There is no denying we are living in extraordinary times. Amid the fear and uncertainty caused by Covid-19, there has been a spike in suicide, domestic violence, depression, and anxiety as the virus takes a toll on our physical and emotional health. But while we are doing a good job of addressing those issues in spaces designed for adults, unfortunately, we are not giving our children that same energy.
Jo’Vianni Smith, a 15-year-old girl and promising student-athlete from Stockton committed suicide just one month after nationwide social distancing orders were issued to slow the spread of the virus which has now claimed hundreds of thousands of lives globally. Although Jo’Vianni left no note explaining why she decided to end her life, according to Fox 40, she “may have had trouble coping with California’s stay-at-home order.” As her mother, Danielle Hunt, told the local news outlet: “We can’t think that our kids are OK just because.”
The notion that children are okay because they don’t have the same concerns as adults was a widely held belief long before the current pandemic. Aside from a lack of acknowledgement that many of us are born with mental and emotional issues, there is a reluctance to see the world through the eyes of children who face the daily pressures of fitting in with their peers and being bullied and body-shamed, all while experiencing hormonal changes, developing their identities, and facing other societal hardships. We can’t continue to let the adage, “Well, I turned out alright,” lead us to suppress our kids’ childhood traumas as we did our own. We should be doing simple things like talking to our children, asking about their feelings, and seeking counseling when it’s clear something is wrong. Even Jo’Vianni’s mother acknowledged, “Sometimes we may need to stop and worry about the kids that we don’t think we need to worry about.”
Since this quarantine began, I haven’t logged onto Instagram without seeing a post with the popular Erykah Badu quote; “Sisters how y’all feel, fellas y’all alright?” While I get the lighthearted greeting, as a mother who is nurturing and raising a child with anxiety and post-traumatic stress disorder (PTSD), I have a greater understanding. I have always addressed my children’s mental and emotional health, but due to my past trauma and current battles with depression and anxiety, I am more intentional now. My daughter, Daja, developed PTSD after a near-death experience occurred when a tornado devastated our community leaving trees in and on our home. Since that time, she has experienced crippling fear that’s triggered by inclimate weather such as thunderstorms, hail, high winds, tornadoes, and hurricanes. After a few instances of being unable to soothe her anxieties, I tried different holistic approaches and in the end settled on therapeutic counseling because there was a real issue that exceeded what I could do as her mother. Many individuals in my family, including her father, objected to counseling and were even pissed when I agreed to allow the therapist to prescribe her a low dose of medication. However, I did what I felt was best for my daughter, and while her fear is still present, medication has helped reduce her anxiety tremendously.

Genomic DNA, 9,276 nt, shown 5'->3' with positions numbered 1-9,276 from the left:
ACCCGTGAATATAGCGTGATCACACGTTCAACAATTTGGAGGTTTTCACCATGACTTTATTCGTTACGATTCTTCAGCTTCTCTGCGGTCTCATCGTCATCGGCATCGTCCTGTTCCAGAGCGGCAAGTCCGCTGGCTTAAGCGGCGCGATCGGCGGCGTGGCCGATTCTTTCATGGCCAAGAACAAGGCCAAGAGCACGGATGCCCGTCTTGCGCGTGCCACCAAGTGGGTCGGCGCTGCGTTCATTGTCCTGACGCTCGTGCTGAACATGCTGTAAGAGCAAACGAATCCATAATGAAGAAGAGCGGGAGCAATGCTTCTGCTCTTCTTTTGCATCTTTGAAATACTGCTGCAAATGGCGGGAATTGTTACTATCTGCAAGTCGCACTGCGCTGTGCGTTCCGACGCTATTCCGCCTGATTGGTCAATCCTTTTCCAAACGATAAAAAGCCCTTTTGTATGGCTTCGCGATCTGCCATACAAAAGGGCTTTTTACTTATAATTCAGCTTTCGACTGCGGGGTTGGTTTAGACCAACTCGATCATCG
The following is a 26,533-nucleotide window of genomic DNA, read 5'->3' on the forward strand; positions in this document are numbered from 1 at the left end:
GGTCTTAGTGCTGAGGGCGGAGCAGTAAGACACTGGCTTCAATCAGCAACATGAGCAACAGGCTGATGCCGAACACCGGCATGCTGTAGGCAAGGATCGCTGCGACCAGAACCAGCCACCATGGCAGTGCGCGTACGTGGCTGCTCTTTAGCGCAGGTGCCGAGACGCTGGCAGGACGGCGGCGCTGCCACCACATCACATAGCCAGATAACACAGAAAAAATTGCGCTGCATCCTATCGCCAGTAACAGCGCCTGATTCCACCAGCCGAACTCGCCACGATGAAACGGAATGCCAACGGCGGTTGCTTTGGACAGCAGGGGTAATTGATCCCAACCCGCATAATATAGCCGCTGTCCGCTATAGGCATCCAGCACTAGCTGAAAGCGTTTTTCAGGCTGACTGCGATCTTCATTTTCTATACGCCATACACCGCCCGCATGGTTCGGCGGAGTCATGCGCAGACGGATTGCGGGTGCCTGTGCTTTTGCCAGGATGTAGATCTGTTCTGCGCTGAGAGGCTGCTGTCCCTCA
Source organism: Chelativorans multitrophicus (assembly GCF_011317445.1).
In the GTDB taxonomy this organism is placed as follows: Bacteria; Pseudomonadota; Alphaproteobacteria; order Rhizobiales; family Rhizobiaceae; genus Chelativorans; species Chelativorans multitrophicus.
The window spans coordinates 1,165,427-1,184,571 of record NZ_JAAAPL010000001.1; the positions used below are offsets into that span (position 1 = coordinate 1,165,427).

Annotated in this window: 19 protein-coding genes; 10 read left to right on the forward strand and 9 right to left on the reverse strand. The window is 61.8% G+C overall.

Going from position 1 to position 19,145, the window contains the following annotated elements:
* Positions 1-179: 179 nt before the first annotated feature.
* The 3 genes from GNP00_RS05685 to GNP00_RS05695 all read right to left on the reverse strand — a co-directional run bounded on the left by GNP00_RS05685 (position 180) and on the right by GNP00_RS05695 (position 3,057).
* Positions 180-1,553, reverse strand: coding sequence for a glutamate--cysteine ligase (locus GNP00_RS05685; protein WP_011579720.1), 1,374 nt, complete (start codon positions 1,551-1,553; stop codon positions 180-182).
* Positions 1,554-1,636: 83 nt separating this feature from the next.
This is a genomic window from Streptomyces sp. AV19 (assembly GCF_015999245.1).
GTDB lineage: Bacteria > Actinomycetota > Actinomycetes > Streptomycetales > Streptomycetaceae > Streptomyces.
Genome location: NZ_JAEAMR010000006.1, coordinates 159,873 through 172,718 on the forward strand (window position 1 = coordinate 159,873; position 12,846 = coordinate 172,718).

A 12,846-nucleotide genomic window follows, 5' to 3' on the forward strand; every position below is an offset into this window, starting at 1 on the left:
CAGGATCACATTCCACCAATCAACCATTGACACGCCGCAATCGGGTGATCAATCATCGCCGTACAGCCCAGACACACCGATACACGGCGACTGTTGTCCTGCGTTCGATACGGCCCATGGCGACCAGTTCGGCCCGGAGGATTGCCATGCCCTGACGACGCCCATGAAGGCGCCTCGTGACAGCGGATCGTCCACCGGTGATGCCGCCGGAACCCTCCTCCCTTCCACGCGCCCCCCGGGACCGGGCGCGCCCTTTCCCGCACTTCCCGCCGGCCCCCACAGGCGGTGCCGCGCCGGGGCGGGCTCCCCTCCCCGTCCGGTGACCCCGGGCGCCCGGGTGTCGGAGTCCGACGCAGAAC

Parents, our children are not okay, and they should not feel obligated to dilute their feelings to pretend they are — nor should their struggles be ignored. Children are experiencing many of the same fears we are concerning Covid-19; their lives have been turned upside down too. No school, no physical contact outside of their household, and no socializing all while bearing witness to our concerns can weigh heavy on the teen and adolescent mind. No, our kids don’t have to worry about paying bills while being furloughed but they are worried about our ability to do so.
I suffered until I was nearly 40 year’s old before receiving professional help for my childhood trauma. I dismissed obvious signs that I needed help and I can admit that counseling could have saved me in many situations. However, because our people have made mental and emotional health issues something to be embarrassed about, I suffered silently. Well, I thought I was suffering silently, but when I replay my past I can see that my sh-t show was on full display. The stigmas attached to mental and emotional health in the Black community are deadly. Our ignorance is claiming the lives of too many and it’s time to change the way we address our children’s mental and emotional health so that they don’t have to suffer the way we did– and far too many of us still are.